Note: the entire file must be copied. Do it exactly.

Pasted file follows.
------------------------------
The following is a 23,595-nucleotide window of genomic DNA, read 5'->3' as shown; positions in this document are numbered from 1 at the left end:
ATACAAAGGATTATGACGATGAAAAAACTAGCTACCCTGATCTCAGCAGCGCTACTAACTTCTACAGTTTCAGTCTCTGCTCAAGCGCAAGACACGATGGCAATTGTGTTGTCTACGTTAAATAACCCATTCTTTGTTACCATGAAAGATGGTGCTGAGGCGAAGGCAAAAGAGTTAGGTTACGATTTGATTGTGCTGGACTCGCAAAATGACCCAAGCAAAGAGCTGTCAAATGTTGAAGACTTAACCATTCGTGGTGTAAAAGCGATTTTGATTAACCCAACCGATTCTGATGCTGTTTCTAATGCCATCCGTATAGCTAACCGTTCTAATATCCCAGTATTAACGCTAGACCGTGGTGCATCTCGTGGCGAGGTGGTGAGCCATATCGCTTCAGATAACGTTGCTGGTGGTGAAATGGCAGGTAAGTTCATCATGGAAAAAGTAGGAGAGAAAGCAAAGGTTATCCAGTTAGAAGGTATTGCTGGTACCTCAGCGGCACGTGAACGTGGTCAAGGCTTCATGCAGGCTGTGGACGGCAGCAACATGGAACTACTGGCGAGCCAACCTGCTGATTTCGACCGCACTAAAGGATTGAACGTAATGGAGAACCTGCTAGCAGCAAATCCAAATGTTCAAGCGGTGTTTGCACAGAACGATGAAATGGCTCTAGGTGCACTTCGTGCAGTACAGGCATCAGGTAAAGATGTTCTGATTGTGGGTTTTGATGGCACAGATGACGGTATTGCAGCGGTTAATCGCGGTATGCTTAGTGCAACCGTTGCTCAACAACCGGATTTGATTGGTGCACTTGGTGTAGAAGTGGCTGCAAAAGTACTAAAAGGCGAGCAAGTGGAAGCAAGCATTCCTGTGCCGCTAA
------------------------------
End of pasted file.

The following is a 23,595-nucleotide window of genomic DNA, read 5'->3' as shown; positions in this document are numbered from 1 at the left end:
ATACAAAGGATTATGACGATGAAAAAACTAGCTACCCTGATCTCAGCAGCGCTACTAACTTCTACAGTTTCAGTCTCTGCTCAAGCGCAAGACACGATGGCAATTGTGTTGTCTACGTTAAATAACCCATTCTTTGTTACCATGAAAGATGGTGCTGAGGCGAAGGCAAAAGAGTTAGGTTACGATTTGATTGTGCTGGACTCGCAAAATGACCCAAGCAAAGAGCTGTCAAATGTTGAAGACTTAACCATTCGTGGTGTAAAAGCGATTTTGATTAACCCAACCGATTCTGATGCTGTTTCTAATGCCATCCGTATAGCTAACCGTTCTAATATCCCAGTATTAACGCTAGACCGTGGTGCATCTCGTGGCGAGGTGGTGAGCCATATCGCTTCAGATAACGTTGCTGGTGGTGAAATGGCAGGTAAGTTCATCATGGAAAAAGTAGGAGAGAAAGCAAAGGTTATCCAGTTAGAAGGTATTGCTGGTACCTCAGCGGCACGTGAACGTGGTCAAGGCTTCATGCAGGCTGTGGACGGCAGCAACATGGAACTACTGGCGAGCCAACCTGCTGATTTCGACCGCACTAAAGGATTGAACGTAATGGAGAACCTGCTAGCAGCAAATCCAAATGTTCAAGCGGTGTTTGCACAGAACGATGAAATGGCTCTAGGTGCACTTCGTGCAGTACAGGCATCAGGTAAAGATGTTCTGATTGTGGGTTTTGATGGCACAGATGACGGTATTGCAGCGGTTAATCGCGGTATGCTTAGTGCAACCGTTGCTCAACAACCGGATTTGATTGGTGCACTTGGTGTAGAAGTGGCTGCAAAAGTACTAAAAGGCGAGCAAGTGGAAGCAAGCATTCCTGTGCCGCTAA